Dramatically increased international agricultural commodity prices from 2007 to mid-2008 brought food inflation and greater incidence of poverty and malnutrition to developing countries. Higher food prices in 2011 threaten to repeat that crisis. The international community responded strongly to these concerns in 2008 and 2009, promising greater financial support for food aid, safety nets, and agricultural development. The focus of international dialogue differed somewhat from the priorities of national governments, and the objectives of national governments mostly targeting short-run responses to both food security and agriculture prevailed. But a long-run trend of declining foreign assistance to agriculture appears to have reversed. Nevertheless, foreign assistance was small relative to promises made by donors, increased grain and fertilizer import costs, budgetary costs of mitigating policy responses, and investment costs needed to accelerate agricultural production. Both food aid and agricultural development projects have in the past come under the criticisms found in the aid effectiveness debate. Issues to be addressed if renewed efforts toward agricultural development and food aid are to be effective are explored here. High returns to agricultural research require that enabling institutions are developed. National ownership and governance of initiatives that share donor objectives focusing on poverty and long-run development are critical to success.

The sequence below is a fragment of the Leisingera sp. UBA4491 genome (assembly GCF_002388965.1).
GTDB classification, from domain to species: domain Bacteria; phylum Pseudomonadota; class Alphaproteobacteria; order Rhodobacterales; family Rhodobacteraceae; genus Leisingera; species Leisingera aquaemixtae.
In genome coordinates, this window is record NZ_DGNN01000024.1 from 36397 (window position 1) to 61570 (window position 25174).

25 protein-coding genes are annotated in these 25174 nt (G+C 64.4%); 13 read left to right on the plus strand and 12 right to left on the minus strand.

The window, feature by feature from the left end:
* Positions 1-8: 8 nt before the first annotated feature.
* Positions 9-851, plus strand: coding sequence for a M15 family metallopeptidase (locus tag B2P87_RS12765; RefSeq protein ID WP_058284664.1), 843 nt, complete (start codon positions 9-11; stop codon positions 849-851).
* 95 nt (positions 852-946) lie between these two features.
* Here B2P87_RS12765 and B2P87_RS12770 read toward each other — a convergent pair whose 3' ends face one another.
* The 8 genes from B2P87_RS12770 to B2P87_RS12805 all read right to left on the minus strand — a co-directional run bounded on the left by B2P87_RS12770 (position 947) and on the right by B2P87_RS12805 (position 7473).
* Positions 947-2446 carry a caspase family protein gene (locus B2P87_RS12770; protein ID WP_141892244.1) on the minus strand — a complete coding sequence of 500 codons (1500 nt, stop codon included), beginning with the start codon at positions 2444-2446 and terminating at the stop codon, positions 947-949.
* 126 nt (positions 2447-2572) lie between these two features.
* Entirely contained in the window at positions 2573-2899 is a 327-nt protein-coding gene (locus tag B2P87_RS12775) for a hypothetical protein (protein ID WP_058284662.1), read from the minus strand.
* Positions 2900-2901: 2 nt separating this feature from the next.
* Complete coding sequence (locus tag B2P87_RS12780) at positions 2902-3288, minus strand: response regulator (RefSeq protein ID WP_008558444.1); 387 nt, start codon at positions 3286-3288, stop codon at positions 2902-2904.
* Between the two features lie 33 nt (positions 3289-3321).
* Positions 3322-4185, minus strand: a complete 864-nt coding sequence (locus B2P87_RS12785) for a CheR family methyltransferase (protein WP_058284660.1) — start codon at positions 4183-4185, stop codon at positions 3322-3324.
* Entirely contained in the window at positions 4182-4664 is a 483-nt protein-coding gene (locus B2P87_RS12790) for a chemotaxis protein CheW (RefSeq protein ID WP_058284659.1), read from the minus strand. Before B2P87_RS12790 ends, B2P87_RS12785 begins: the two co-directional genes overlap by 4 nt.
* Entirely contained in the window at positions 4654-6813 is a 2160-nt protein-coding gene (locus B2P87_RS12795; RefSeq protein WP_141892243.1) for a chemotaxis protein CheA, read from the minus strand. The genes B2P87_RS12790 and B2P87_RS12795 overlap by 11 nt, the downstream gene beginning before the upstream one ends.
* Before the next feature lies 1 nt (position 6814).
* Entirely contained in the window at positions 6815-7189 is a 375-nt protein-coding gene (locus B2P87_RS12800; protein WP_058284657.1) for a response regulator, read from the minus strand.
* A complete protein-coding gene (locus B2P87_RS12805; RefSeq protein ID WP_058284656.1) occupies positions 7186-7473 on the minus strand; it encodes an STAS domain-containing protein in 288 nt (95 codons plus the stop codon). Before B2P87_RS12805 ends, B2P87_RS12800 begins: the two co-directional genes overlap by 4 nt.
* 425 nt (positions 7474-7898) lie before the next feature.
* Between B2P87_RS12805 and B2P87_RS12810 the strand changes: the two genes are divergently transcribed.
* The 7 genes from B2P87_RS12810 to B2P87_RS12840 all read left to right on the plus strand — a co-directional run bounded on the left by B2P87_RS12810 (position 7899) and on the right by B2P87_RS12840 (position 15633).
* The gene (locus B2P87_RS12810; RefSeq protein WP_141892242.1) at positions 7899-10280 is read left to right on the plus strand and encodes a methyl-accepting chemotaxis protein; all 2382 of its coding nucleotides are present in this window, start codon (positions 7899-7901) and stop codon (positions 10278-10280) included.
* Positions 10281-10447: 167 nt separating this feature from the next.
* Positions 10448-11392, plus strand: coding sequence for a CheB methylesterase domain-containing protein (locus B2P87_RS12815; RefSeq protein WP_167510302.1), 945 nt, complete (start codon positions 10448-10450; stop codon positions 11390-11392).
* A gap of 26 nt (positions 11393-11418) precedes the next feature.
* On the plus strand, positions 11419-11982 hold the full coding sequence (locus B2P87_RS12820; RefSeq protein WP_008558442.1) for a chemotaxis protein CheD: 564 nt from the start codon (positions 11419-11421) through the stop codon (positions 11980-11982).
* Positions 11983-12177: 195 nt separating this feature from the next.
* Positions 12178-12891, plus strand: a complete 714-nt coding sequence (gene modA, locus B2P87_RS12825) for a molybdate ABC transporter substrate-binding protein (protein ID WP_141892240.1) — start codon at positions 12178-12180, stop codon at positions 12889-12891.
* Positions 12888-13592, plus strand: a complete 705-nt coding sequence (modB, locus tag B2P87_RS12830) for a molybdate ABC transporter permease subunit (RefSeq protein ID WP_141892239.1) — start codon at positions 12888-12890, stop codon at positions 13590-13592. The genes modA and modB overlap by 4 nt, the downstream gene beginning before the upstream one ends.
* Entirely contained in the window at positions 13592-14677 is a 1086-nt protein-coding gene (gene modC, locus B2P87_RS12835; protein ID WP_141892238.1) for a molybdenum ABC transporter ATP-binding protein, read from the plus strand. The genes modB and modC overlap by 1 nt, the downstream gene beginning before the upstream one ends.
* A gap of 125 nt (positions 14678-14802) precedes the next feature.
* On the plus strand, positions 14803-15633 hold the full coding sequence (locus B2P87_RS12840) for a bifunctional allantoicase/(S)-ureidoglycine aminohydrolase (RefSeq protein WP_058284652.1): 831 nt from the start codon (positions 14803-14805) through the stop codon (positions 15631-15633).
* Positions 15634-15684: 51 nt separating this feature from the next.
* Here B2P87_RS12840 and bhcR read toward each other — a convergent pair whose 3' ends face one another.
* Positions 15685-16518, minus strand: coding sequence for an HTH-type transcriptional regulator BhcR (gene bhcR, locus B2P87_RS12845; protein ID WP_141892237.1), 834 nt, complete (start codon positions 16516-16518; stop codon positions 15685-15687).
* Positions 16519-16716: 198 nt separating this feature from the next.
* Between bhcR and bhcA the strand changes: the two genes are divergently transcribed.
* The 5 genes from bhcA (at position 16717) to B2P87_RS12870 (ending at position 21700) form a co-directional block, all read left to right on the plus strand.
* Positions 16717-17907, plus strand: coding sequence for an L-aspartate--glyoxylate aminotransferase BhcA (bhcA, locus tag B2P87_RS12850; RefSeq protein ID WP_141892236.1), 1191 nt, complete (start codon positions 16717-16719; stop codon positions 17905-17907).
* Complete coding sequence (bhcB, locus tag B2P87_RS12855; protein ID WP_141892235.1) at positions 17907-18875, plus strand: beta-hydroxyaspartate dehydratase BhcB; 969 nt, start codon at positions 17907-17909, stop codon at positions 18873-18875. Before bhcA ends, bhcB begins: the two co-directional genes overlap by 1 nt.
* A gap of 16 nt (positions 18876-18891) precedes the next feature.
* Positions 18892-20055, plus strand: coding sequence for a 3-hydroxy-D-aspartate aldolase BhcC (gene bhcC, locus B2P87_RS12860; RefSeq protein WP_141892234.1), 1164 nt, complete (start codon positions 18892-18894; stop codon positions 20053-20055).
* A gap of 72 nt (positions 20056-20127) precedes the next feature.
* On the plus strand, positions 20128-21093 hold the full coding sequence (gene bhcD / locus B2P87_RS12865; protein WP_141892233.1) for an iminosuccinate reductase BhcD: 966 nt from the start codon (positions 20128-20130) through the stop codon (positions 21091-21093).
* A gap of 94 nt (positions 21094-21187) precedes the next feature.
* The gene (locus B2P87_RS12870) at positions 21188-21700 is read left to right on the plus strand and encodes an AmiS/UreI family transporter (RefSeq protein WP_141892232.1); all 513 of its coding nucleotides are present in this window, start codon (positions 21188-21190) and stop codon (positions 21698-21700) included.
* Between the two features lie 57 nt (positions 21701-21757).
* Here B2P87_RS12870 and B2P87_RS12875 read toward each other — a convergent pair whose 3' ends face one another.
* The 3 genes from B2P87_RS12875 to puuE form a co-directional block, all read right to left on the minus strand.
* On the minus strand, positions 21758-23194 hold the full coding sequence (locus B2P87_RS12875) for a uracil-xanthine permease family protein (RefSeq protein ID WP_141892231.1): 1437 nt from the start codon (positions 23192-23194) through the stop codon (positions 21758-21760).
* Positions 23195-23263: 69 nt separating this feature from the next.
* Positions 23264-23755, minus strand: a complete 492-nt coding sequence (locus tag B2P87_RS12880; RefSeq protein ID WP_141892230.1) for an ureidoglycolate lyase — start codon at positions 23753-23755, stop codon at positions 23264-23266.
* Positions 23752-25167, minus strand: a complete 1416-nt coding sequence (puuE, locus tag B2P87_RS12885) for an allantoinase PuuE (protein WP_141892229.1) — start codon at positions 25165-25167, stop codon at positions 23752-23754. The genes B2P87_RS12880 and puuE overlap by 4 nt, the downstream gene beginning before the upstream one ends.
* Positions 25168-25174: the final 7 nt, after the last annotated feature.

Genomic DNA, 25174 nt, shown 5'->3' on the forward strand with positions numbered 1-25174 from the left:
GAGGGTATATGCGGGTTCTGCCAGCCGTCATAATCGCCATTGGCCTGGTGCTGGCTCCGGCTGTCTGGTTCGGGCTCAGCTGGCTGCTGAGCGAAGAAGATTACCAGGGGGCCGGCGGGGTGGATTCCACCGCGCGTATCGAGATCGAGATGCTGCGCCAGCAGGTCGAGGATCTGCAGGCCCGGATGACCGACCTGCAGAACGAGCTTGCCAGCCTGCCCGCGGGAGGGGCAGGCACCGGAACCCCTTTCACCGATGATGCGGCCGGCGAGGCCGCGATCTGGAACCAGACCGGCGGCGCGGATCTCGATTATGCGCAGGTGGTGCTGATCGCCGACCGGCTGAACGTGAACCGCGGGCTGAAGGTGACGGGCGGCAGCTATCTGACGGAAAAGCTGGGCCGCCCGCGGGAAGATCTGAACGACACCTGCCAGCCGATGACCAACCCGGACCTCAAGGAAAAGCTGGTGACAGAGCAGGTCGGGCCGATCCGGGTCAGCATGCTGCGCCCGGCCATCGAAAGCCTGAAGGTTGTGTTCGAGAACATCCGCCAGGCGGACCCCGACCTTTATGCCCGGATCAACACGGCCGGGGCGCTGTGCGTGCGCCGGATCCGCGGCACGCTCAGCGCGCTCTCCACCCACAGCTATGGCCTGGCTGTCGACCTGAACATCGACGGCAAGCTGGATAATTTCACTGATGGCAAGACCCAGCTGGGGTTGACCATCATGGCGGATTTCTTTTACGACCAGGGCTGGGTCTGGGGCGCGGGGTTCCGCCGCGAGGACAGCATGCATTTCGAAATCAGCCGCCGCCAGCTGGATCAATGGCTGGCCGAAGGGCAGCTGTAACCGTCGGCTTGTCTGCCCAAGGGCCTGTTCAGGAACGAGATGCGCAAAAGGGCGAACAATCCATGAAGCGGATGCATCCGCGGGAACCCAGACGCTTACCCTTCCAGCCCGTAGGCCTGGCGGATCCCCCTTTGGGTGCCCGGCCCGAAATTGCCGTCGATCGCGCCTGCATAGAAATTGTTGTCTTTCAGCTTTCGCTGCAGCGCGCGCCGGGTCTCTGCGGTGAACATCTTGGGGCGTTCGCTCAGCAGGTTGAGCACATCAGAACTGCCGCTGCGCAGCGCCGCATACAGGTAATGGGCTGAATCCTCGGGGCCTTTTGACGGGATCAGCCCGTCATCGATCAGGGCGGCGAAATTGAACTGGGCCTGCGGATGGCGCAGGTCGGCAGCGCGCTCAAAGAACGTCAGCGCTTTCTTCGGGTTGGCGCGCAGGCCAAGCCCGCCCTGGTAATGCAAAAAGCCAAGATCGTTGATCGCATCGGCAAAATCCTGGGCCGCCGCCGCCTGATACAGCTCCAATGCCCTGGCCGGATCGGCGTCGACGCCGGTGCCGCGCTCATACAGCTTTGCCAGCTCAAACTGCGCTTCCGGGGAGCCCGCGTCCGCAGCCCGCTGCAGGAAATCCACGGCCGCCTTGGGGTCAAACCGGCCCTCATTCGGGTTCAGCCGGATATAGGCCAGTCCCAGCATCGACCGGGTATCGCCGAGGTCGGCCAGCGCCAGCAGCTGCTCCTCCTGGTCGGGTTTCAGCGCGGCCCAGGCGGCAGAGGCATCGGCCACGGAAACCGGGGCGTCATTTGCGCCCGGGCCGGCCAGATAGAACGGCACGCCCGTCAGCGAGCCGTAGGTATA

Abbott, P. Foreign Assistance and the Food Crisis of 2007&#8211;08. UNU-WIDER, Helsinki, Finland (2012) 36 pp. ISBN 978-92-9230-482-9 [Working Paper No. 2012/19]